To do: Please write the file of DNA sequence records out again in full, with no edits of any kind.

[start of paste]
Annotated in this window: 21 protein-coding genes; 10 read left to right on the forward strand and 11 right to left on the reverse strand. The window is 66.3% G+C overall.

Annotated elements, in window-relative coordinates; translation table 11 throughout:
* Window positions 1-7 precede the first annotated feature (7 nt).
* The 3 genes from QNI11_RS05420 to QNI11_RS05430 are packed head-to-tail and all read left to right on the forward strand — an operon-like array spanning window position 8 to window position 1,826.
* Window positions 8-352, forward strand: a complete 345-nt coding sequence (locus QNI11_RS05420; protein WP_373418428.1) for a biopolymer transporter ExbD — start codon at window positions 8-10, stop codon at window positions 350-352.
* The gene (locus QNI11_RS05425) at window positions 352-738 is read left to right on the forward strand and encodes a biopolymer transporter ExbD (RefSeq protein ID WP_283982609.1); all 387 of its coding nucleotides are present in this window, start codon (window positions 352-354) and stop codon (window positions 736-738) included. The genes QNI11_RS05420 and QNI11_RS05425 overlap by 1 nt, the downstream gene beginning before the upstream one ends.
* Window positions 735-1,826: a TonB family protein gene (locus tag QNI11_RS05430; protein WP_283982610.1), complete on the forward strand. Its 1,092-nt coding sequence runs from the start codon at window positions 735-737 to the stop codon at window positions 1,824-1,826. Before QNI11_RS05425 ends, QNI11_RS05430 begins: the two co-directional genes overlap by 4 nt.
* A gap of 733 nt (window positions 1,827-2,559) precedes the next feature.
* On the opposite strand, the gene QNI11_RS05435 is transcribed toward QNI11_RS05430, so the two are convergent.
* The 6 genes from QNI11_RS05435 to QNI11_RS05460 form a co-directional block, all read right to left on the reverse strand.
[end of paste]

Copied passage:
Annotated in this window: 21 protein-coding genes; 10 read left to right on the forward strand and 11 right to left on the reverse strand. The window is 66.3% G+C overall.

Annotated elements, in window-relative coordinates; translation table 11 throughout:
* Window positions 1-7 precede the first annotated feature (7 nt).
* The 3 genes from QNI11_RS05420 to QNI11_RS05430 are packed head-to-tail and all read left to right on the forward strand — an operon-like array spanning window position 8 to window position 1,826.
* Window positions 8-352, forward strand: a complete 345-nt coding sequence (locus QNI11_RS05420; protein WP_373418428.1) for a biopolymer transporter ExbD — start codon at window positions 8-10, stop codon at window positions 350-352.
* The gene (locus QNI11_RS05425) at window positions 352-738 is read left to right on the forward strand and encodes a biopolymer transporter ExbD (RefSeq protein ID WP_283982609.1); all 387 of its coding nucleotides are present in this window, start codon (window positions 352-354) and stop codon (window positions 736-738) included. The genes QNI11_RS05420 and QNI11_RS05425 overlap by 1 nt, the downstream gene beginning before the upstream one ends.
* Window positions 735-1,826: a TonB family protein gene (locus tag QNI11_RS05430; protein WP_283982610.1), complete on the forward strand. Its 1,092-nt coding sequence runs from the start codon at window positions 735-737 to the stop codon at window positions 1,824-1,826. Before QNI11_RS05425 ends, QNI11_RS05430 begins: the two co-directional genes overlap by 4 nt.
* A gap of 733 nt (window positions 1,827-2,559) precedes the next feature.
* On the opposite strand, the gene QNI11_RS05435 is transcribed toward QNI11_RS05430, so the two are convergent.
* The 6 genes from QNI11_RS05435 to QNI11_RS05460 form a co-directional block, all read right to left on the reverse strand.